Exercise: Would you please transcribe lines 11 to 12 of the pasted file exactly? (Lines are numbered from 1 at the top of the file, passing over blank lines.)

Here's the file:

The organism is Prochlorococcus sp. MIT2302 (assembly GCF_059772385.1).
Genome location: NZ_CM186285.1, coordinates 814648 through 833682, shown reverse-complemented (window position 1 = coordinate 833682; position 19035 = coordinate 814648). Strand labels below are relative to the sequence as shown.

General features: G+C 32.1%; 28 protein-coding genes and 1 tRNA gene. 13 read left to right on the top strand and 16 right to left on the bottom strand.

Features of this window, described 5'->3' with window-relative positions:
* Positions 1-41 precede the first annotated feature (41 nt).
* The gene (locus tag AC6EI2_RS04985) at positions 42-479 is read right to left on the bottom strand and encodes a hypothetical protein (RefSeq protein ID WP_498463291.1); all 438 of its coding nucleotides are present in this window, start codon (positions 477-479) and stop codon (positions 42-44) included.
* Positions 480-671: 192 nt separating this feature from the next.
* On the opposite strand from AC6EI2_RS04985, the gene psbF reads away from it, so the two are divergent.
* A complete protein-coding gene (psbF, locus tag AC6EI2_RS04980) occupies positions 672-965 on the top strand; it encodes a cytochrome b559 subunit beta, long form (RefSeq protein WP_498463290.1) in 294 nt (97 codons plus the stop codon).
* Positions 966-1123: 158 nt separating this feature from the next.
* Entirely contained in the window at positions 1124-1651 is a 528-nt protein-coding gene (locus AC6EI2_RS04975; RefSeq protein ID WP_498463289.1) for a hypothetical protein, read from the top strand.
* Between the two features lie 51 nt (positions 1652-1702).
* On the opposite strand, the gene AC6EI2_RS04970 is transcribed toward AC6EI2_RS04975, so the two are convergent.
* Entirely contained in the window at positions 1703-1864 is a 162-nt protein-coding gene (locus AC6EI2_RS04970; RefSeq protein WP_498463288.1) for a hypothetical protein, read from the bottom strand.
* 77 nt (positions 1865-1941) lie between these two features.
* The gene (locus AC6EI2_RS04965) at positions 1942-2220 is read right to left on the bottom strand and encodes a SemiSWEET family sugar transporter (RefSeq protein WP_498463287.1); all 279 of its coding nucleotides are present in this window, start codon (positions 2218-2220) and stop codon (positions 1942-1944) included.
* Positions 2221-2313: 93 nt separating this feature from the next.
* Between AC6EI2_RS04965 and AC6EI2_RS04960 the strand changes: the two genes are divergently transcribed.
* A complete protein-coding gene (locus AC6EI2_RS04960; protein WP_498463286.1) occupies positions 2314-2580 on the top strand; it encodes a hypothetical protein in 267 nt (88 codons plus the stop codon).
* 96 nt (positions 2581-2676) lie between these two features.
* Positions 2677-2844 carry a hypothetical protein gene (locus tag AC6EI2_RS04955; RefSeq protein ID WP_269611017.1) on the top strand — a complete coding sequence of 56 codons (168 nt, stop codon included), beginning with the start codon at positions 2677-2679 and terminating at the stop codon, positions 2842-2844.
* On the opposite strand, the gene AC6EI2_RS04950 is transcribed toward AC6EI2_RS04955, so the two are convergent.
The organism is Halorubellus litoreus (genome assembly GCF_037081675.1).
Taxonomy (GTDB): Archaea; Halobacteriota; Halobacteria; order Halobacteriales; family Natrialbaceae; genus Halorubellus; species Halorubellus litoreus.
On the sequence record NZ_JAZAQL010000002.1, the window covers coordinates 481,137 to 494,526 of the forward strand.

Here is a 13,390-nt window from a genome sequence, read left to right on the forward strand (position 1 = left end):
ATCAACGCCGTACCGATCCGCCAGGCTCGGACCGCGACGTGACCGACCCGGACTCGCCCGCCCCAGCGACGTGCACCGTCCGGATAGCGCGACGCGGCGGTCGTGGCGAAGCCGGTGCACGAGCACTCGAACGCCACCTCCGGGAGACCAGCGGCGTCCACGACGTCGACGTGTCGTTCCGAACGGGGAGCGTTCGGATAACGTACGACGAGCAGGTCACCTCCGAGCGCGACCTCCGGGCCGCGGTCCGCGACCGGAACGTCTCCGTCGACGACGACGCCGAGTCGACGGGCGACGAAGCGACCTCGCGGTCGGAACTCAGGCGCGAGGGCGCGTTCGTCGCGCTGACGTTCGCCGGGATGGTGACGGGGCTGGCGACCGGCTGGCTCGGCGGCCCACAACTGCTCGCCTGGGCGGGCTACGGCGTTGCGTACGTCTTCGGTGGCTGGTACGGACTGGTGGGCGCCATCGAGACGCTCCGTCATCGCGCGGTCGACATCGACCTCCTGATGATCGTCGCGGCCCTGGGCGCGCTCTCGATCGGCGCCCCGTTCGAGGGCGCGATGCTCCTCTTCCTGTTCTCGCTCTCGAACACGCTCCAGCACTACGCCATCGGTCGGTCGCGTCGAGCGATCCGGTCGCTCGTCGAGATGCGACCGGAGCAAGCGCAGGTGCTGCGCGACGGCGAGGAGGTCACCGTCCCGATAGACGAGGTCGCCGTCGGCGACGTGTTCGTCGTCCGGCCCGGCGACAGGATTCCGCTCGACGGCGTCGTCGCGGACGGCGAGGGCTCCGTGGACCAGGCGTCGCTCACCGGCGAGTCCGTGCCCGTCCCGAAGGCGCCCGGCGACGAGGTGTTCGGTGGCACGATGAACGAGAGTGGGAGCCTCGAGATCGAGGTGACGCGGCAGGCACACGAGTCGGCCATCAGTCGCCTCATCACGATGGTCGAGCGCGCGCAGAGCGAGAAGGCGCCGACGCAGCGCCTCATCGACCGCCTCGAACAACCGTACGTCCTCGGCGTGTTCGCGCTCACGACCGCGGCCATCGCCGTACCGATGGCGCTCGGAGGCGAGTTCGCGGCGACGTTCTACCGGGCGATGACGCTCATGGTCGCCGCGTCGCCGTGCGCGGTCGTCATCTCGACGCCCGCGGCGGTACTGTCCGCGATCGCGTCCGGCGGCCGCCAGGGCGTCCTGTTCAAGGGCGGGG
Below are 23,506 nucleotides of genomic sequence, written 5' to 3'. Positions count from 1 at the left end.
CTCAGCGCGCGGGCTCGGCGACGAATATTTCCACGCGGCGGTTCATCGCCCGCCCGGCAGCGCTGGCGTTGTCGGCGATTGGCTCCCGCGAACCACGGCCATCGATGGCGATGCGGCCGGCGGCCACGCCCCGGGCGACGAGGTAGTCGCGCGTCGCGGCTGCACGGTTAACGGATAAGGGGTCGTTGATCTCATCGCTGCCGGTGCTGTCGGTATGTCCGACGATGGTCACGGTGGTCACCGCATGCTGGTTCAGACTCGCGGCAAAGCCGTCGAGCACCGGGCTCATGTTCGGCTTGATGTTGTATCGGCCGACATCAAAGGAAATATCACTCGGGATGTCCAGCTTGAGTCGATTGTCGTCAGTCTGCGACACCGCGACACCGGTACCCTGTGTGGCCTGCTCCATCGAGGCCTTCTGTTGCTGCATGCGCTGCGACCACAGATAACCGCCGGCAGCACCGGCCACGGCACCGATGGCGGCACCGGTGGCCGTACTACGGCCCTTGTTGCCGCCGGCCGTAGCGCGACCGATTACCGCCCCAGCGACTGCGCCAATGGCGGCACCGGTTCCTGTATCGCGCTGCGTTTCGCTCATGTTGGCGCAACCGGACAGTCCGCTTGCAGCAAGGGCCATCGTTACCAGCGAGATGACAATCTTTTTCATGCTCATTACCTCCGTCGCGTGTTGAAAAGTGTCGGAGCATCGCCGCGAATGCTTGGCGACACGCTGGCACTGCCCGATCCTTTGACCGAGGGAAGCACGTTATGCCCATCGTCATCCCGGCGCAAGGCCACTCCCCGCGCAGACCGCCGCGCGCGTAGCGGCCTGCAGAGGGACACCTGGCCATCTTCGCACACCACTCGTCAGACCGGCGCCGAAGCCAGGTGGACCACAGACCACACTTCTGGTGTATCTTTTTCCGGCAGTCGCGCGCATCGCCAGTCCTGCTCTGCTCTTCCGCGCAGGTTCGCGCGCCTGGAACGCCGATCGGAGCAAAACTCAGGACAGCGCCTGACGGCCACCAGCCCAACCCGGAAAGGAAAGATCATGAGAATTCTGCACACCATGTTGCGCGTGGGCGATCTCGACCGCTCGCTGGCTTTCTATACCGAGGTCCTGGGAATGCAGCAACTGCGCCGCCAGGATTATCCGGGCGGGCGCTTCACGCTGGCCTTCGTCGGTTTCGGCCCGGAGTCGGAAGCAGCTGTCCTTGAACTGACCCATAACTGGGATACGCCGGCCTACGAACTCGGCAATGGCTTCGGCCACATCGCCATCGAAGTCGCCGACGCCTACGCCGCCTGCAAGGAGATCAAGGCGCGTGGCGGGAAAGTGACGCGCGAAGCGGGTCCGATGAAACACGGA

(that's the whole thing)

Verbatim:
* Entirely contained in the window at positions 1124-1651 is a 528-nt protein-coding gene (locus AC6EI2_RS04975; RefSeq protein ID WP_498463289.1) for a hypothetical protein, read from the top strand.
* Between the two features lie 51 nt (positions 1652-1702).